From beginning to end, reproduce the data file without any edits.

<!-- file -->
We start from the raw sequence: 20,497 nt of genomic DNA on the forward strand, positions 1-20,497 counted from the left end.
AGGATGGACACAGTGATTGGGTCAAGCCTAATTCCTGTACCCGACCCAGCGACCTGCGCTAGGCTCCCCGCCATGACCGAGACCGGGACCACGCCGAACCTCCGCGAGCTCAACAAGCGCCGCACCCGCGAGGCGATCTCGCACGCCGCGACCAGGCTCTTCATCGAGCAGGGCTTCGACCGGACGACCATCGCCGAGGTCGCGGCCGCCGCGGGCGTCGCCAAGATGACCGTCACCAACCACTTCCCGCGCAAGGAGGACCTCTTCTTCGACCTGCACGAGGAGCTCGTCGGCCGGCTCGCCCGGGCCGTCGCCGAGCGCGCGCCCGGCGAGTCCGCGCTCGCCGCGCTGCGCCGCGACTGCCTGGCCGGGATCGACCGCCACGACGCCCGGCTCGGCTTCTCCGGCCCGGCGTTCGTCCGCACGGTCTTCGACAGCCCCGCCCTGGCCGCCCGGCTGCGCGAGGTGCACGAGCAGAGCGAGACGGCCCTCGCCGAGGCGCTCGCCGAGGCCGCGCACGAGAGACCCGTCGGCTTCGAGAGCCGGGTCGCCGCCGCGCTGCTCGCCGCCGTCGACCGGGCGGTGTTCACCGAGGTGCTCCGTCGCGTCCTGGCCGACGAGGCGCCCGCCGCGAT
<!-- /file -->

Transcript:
We start from the raw sequence: 20,497 nt of genomic DNA on the forward strand, positions 1-20,497 counted from the left end.
AGGATGGACACAGTGATTGGGTCAAGCCTAATTCCTGTACCCGACCCAGCGACCTGCGCTAGGCTCCCCGCCATGACCGAGACCGGGACCACGCCGAACCTCCGCGAGCTCAACAAGCGCCGCACCCGCGAGGCGATCTCGCACGCCGCGACCAGGCTCTTCATCGAGCAGGGCTTCGACCGGACGACCATCGCCGAGGTCGCGGCCGCCGCGGGCGTCGCCAAGATGACCGTCACCAACCACTTCCCGCGCAAGGAGGACCTCTTCTTCGACCTGCACGAGGAGCTCGTCGGCCGGCTCGCCCGGGCCGTCGCCGAGCGCGCGCCCGGCGAGTCCGCGCTCGCCGCGCTGCGCCGCGACTGCCTGGCCGGGATCGACCGCCACGACGCCCGGCTCGGCTTCTCCGGCCCGGCGTTCGTCCGCACGGTCTTCGACAGCCCCGCCCTGGCCGCCCGGCTGCGCGAGGTGCACGAGCAGAGCGAGACGGCCCTCGCCGAGGCGCTCGCCGAGGCCGCGCACGAGAGACCCGTCGGCTTCGAGAGCCGGGTCGCCGCCGCGCTGCTCGCCGCCGTCGACCGGGCGGTGTTCACCGAGGTGCTCCGTCGCGTCCTGGCCGACGAGGCGCCCGCCGCGAT